The Boston Tea Party Challenge
Students worked in teams to create a structure that would hold a tea bag dry for the longest period of time using 16 craft sticks, a 12 inch piece of string, a 12 inch piece of masking tape, a 2 inch square of waxed paper, elmer's glue and scissors. An online timer was set and students watched carefully to note the exact moment when the tea began to leak into the water.
Sunday, February 26, 2017
Want to know what your student came up with? Check out your student's Roanoke essay on their google classroom account!
- pre-write....students wrote ideas about their monster in their writing journal and made a plan.
- Draft....students used their playdough to construct their monster
- Revise...students used a small amount of another color of playdough to add colorful details to their monster.
- Edit...Students made final adjustments to their monster..add or taking away elements.
- Publish...monsters were put on "display" on their paper plate for all to see
In keeping with our marble jar norms..when we fill our jar we do a language arts activity that is inexpensive...doesn't involve food...can be done in a language arts period...provides learning in a novel way...and is FUN! I think this fit the bill! Next time we write, we may see monsters!
Our stem challenge was followed by a heart healthy treat of fruit Kabobs. A fun day for all!
Tuesday, December 20, 2016
Coordinating with science class, our fourth graders have been working hard in language arts these past few weeks in teams of 3 or 4 to research a natural disaster. This is the culmination of our unit on nonfiction reading. We have been learning about text features, types of text structures, how to tackle the hard parts of nonfiction reading, how to take detailed, structured notes, and how synthesize information from different sources. Mr. M-C , our school ed. tech. specialist was called on to teach students the importance of citing sources and showed us how to create a bibliography using EasyBib. Each student on the team specialized in one or two subtopics of their natural disaster topic. Teams are now working to compile their findings in a shared google slide presentation.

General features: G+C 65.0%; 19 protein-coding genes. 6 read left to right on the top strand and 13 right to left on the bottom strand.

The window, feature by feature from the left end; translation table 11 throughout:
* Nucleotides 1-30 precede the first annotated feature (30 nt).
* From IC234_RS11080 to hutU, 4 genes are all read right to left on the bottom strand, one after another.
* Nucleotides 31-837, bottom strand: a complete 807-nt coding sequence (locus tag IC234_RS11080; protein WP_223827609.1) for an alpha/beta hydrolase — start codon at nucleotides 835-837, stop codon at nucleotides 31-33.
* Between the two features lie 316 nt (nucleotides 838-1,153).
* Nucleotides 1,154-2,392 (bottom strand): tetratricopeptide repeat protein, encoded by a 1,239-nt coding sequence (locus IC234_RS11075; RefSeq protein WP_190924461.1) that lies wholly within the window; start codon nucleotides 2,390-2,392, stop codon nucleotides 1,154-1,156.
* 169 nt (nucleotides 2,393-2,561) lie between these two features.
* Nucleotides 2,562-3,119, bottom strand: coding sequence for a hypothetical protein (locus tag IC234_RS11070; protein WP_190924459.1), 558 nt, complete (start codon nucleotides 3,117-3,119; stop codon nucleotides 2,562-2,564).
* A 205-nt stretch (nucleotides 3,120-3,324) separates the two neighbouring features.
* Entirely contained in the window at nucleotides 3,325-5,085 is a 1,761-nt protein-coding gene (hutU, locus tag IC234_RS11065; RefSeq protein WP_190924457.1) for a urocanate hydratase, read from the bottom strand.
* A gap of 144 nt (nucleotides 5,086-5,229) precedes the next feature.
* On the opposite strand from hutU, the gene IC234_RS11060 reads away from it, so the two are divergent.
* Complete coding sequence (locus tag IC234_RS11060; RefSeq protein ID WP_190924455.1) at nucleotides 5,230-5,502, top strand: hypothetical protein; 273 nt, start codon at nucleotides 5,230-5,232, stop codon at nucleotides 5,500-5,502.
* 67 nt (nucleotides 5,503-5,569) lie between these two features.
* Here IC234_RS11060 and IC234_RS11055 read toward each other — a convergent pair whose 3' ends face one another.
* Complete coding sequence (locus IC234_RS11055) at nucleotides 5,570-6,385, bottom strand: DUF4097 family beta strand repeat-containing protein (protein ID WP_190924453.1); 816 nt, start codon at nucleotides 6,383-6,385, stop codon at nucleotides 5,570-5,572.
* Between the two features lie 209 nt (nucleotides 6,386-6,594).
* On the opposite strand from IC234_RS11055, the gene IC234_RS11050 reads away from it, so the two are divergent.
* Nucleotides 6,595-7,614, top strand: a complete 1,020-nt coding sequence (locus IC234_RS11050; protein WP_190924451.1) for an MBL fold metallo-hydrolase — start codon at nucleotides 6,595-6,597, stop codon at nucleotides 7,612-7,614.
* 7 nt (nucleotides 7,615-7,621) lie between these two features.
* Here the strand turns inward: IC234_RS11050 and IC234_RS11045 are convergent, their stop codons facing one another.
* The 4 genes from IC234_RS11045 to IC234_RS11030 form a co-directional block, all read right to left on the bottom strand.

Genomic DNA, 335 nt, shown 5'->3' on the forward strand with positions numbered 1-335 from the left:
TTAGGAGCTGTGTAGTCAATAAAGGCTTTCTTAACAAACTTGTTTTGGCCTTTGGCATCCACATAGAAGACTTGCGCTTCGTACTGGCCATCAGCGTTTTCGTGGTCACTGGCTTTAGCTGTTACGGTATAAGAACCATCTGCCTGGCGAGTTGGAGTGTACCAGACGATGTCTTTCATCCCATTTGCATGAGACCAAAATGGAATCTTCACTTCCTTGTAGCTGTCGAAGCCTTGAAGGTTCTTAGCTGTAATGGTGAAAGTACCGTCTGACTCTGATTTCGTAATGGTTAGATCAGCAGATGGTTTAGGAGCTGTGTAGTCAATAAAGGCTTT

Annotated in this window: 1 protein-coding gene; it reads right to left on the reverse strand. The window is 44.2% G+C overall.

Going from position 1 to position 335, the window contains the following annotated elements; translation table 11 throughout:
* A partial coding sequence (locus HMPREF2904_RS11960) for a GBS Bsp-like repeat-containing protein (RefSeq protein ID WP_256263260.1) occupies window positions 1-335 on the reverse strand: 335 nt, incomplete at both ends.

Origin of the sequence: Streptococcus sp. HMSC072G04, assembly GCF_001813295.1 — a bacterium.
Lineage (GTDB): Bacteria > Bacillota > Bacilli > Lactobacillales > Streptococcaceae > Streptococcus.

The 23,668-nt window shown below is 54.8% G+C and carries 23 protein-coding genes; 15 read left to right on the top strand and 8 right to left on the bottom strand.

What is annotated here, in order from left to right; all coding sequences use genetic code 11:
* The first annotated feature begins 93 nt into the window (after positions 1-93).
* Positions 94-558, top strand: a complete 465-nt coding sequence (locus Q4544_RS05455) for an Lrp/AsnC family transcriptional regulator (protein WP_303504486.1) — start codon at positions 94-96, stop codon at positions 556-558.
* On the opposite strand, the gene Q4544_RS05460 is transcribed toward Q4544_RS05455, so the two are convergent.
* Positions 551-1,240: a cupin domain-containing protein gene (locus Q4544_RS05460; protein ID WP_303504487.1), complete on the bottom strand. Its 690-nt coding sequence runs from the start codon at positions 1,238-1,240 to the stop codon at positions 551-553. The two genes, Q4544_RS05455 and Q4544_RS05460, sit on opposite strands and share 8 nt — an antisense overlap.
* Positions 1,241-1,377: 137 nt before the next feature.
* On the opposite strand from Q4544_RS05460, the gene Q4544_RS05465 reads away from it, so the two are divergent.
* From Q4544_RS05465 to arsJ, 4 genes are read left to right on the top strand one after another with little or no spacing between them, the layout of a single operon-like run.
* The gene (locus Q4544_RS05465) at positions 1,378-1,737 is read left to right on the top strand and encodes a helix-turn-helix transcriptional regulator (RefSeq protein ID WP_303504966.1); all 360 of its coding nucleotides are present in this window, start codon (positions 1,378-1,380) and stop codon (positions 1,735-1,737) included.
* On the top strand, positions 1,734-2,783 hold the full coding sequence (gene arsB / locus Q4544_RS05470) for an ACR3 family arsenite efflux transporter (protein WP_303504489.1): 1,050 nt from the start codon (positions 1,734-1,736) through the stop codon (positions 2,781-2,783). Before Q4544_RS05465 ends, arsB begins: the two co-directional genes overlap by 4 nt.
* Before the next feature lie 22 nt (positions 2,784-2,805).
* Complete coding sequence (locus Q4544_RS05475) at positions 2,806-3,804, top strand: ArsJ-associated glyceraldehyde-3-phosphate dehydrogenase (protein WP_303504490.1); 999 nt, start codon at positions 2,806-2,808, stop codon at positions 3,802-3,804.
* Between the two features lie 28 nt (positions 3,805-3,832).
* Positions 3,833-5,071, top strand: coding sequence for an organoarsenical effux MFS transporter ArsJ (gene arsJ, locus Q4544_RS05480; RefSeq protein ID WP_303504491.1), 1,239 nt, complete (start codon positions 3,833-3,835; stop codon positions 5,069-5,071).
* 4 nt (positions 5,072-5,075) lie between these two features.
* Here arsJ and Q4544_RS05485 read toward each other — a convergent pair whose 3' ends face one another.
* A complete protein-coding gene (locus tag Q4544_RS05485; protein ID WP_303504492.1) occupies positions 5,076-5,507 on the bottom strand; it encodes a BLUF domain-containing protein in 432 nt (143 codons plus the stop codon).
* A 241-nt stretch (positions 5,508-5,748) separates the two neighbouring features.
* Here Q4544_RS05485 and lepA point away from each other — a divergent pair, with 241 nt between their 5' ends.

For this social studies activity, students were paired up to report on individuals or groups that shaped Arizona's early history. Working as a "reporter" or an "expert" each team researched their subtopic, then reported to the class in a lively TV interview format while the "audience" took notes and asked questions. Discussion topics included: Cabeza de Vaca, Coronado, the Hopi, the Tohono O'odham, Father Kino, the Apache, the Navajo, and the San Xavier mission.
Friday, November 4, 2016
OUR CLASS WON THE BOX TOP CONTEST!! We were surprised with a balloon bouquet, a big trophy, and a coupon for free books for our class from the book fair! Keep collecting those box tops so that we can keep the trophy and our school can get the benefits of earning money to help support our educational activities here at Manzanita!